The Club opened as Lakewood Country Club in 1924, and since that time has been widely recognized for having 18 exceptional holes of golf where golf legends, such as Sam Snead and Ben Hogan, have left their footsteps. The golf course architect, Herbert Strong, was a former professional golfer of the Royal St. George’s Golf Club in Kent, England, who went on to become a full-time golf architect. Other golf courses of note bearing the Herbert Strong signature are Clearwater Country Club, Clearwater, FL; Ponte Vedra Club, Ocean Course, Florida and Indian Hills Golf & Country Club, Florida and Vero Beach Country Club in Vero Beach, FL.

The name of the Club was changed in May of 2000, to reflect the essence of St Petersburg, Florida, and it is often referred to as simply “The Club.” The historic golf course, nestled between downtown and the beaches, provides the true golfing enthusiast a chance to play the game of golf as it should be played: on a championship course; absent of parallel fairways, allowing for fast-play and the pleasure of solitude; where members and guests may walk, pull a cart or use an electric golf cart at any time. The proximity to the Gulf and Tampa Bay guarantees a breeze with numerous direction changes. The course layout is fair for players of all handicap levels and challenging to the best of players.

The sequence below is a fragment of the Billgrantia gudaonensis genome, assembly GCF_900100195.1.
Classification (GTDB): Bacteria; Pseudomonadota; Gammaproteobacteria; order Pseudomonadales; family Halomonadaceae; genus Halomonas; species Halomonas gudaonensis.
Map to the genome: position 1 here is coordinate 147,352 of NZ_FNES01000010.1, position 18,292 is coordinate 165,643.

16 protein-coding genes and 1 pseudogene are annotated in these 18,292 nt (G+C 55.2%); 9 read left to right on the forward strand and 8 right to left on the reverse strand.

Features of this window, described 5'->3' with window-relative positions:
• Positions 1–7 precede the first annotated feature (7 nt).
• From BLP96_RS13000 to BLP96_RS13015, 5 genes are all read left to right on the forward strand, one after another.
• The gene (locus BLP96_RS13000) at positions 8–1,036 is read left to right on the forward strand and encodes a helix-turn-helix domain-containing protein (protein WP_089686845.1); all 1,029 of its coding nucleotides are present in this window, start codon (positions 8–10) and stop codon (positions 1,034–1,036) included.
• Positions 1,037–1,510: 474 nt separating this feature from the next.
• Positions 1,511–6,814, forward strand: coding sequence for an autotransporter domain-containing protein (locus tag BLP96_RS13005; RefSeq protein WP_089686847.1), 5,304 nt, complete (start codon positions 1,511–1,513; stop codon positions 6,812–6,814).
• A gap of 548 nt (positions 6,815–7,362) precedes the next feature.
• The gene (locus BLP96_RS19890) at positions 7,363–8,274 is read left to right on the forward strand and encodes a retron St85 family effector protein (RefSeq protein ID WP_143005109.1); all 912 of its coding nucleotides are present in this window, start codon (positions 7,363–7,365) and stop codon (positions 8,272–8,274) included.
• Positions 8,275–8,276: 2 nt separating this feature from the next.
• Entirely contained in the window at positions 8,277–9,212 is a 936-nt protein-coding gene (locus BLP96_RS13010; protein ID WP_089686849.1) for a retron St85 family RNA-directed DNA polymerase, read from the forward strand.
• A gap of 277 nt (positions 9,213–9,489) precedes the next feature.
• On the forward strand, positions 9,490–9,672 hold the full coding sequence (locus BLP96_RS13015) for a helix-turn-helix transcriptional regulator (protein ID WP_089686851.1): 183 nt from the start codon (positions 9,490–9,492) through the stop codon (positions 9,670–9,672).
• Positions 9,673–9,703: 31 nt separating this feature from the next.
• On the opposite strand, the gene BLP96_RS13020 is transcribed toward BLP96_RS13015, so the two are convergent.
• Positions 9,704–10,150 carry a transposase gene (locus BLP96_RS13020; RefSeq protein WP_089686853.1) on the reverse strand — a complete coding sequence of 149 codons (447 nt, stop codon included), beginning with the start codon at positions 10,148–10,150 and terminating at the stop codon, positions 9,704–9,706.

The New Year’s Invitational, a nationally recognized amateur event, has been played at historic St. Petersburg Country Club every year since 1927, and is the oldest sustained amateur golf tournament in the Southeast. Past champions include one of the top PGA Tour players, Brandt Snedeker, who played and won in 2004. Additional past champions, now on the PGA Tour, include J.B. Holmes and Jeff Overton. The Club hosted 16 editions of the St. Petersburg Open, a regular stop on the PGA Tour from 1935 to 1964. Golfing great Ray Floyd won his first PGA Tour victory in 1963 at The St. Petersburg Open.

The name of Skip Alexander is indelible in the Club’s tradition as the touring professional and The Club’s golf professional from 1951 to 1984. Mr. Alexander carded a hole-in-one on every par three and eagled every hole on the course, just to name a few of his many achievements during his memorable career at St. Petersburg Country Club. The golf industry and The Club lost a true golf champion and friend when Skip passed away in 1997.

The Alexander family tradition continues through Skip’s son, “Buddy,” born in St. Petersburg, who took his success on the golf course and transplanted it to his coaching career as the head golf coach at the University of Florida, Gainesville, FL, since 1988. In 1986, Buddy won the U.S. Amateur Championship and was a member of the World Cup Team. The following year, he represented the U.S. in the Walker Cup. Golf, the lifeblood that runs through the Alexander family, now extends the family legacy through Buddy’s son, Tyson. Following in the family footsteps, Tyson qualified for the U.S. Open in 2009, like his father and grandfather before him. The Alexander family – and by extension the SPCC tradition continues!

Skip Alexander